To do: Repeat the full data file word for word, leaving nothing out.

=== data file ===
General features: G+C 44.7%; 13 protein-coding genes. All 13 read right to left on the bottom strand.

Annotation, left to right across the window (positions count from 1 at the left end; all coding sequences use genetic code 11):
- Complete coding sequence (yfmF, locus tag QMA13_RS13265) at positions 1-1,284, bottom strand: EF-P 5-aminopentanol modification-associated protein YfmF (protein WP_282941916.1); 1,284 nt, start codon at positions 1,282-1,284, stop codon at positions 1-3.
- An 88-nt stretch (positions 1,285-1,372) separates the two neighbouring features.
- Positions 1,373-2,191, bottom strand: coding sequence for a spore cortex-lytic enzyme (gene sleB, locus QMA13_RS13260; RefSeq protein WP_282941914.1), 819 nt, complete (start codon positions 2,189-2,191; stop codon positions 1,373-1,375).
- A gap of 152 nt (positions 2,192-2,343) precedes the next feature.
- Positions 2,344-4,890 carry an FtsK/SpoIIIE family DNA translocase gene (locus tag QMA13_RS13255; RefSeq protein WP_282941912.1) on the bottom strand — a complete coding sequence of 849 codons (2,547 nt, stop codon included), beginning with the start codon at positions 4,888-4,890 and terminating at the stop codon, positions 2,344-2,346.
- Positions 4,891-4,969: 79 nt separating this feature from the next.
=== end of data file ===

General features: G+C 44.7%; 13 protein-coding genes. All 13 read right to left on the bottom strand.

Annotation, left to right across the window (positions count from 1 at the left end; all coding sequences use genetic code 11):
- Complete coding sequence (yfmF, locus tag QMA13_RS13265) at positions 1-1,284, bottom strand: EF-P 5-aminopentanol modification-associated protein YfmF (protein WP_282941916.1); 1,284 nt, start codon at positions 1,282-1,284, stop codon at positions 1-3.
- An 88-nt stretch (positions 1,285-1,372) separates the two neighbouring features.
- Positions 1,373-2,191, bottom strand: coding sequence for a spore cortex-lytic enzyme (gene sleB, locus QMA13_RS13260; RefSeq protein WP_282941914.1), 819 nt, complete (start codon positions 2,189-2,191; stop codon positions 1,373-1,375).
- A gap of 152 nt (positions 2,192-2,343) precedes the next feature.
- Positions 2,344-4,890 carry an FtsK/SpoIIIE family DNA translocase gene (locus tag QMA13_RS13255; RefSeq protein WP_282941912.1) on the bottom strand — a complete coding sequence of 849 codons (2,547 nt, stop codon included), beginning with the start codon at positions 4,888-4,890 and terminating at the stop codon, positions 2,344-2,346.
- Positions 4,891-4,969: 79 nt separating this feature from the next.